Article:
What is Balance Training?

Specific balance training is an area our therapist at Brainstorm have specific skills and training. Common symptoms of a vestibular disorder include dizziness, vertigo, and imbalance. Patients may also experience nausea, hearing changes, anxiety, fatigue and trouble concentrating. 

At Brainstorm, a detailed evaluation is done incorporating static and dynamic computerised posturography (http://brainstormrehab.com.au/blog/vertigo-testing/), balance risk assessments, balance scores and testing of neurological function to determine the type of vestibular deficit and its effect on the patient’s balance and quality of life. With this knowledge an appropriate therapy and balance training can be applied. 

There are several causes and types of vestibular disorders which can be determined by your practitioners. The most commonly seen disorders at Brainstorm include: 

  • Benign Paroxysmal Positional Vertigo (BPPV) 
  • Vestibular Neuritis and Labyrinthitis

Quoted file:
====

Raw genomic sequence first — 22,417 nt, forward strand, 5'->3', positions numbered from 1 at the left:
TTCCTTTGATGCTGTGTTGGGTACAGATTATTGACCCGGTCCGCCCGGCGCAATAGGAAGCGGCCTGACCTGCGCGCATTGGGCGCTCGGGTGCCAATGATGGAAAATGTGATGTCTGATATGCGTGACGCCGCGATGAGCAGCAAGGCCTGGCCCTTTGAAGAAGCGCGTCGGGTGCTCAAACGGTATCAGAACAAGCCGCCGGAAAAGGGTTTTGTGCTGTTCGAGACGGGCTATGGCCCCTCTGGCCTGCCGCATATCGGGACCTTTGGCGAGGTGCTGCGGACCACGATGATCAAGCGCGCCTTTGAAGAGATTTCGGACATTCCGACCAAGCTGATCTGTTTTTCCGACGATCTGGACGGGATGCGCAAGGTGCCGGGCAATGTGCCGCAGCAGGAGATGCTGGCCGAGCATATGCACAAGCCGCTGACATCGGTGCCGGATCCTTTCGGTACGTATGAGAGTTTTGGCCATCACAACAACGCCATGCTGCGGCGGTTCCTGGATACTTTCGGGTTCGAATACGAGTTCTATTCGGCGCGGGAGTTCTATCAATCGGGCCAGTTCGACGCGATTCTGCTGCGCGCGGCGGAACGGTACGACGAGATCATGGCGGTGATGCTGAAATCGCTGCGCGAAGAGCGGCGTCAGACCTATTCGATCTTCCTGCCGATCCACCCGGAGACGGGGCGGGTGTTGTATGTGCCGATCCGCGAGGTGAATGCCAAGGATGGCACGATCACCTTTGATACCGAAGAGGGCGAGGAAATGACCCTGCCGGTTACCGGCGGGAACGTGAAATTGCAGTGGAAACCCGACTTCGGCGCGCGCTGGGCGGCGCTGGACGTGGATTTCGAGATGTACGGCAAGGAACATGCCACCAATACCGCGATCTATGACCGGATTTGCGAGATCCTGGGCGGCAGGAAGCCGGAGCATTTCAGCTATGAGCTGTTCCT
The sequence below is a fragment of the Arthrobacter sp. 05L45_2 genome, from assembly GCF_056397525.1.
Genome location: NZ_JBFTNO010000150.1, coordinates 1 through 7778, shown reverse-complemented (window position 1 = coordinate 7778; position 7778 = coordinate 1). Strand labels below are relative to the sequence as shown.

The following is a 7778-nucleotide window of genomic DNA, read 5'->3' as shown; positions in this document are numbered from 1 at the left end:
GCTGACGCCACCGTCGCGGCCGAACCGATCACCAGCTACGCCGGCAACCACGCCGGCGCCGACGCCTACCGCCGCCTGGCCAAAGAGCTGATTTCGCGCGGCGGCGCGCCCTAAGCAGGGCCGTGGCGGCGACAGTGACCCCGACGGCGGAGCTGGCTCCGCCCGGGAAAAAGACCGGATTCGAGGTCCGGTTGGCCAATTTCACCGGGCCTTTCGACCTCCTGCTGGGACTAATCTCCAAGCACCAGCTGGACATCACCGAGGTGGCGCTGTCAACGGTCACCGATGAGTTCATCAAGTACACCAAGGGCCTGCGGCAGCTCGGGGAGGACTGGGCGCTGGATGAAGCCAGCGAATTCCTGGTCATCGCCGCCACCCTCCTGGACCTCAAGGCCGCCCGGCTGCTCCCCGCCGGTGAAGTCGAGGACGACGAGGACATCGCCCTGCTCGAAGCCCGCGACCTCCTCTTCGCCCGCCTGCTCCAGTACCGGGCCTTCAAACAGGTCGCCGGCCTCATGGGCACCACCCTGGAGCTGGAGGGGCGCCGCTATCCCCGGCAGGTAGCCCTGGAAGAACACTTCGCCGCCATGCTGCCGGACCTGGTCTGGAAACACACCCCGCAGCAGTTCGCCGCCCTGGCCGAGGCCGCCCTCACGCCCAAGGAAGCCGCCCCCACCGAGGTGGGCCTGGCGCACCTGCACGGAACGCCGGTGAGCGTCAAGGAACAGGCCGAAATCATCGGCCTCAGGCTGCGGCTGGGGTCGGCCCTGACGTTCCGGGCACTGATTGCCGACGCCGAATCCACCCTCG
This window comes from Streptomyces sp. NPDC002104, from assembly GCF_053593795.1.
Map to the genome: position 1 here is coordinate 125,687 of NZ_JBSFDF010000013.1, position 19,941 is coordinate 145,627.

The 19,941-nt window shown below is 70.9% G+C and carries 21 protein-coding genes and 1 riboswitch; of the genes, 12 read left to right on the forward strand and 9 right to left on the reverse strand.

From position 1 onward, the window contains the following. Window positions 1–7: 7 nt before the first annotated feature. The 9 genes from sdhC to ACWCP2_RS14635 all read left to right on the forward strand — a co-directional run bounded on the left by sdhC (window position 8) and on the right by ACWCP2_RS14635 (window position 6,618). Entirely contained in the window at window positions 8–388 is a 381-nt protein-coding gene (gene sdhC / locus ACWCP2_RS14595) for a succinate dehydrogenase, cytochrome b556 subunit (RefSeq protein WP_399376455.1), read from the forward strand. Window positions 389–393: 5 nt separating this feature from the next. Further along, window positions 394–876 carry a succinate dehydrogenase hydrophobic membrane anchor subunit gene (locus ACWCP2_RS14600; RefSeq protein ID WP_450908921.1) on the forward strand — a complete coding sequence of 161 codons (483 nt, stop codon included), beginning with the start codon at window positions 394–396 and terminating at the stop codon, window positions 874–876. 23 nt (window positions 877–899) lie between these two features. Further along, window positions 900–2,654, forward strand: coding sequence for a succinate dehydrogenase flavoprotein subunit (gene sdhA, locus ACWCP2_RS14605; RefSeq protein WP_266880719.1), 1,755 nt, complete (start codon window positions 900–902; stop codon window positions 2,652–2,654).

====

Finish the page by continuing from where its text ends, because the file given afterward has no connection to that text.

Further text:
• Meniere’s Syndrome 
  • Vestibular Hypofunction 
  • Migrainous Vertigo 
  • Cervicogenic Vertigo


What is Vestibular Rehabilitation Therapy (VRT)? 

The treatment of a patient with an inner ear disorder focuses on determining a specific plan based on the individual diagnosis and symptoms. When the vestibular system has been affected due to one of the above conditions the brain cannot rely on the information it is receiving from the vestibular system. The patient’s ability to maintain balance is now dependent on vision and signalling from muscles and joints. Often a compensation pattern of behaviour can manifest. The result of balance related adaptions are 

  • characteristic postural changes, 
  • eye patterns and 
  • avoidance of activities. 
Overall these avoidances make symptoms worse and increase the need for VRT. 
VRT includes: 
  • Limb exercises 
  • Motor control activities
  • Gaze stabilising exercises 
  • Balance retraining exercises 
  • Multisensory processing with vestibular control activities 

In addition to a home program, patients are seen by the physical therapist one to two times each week for an average of four to six weeks. During this time progress is monitored, the home exercise program is modified, and specific balance retraining occurs.

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What is Balance Training?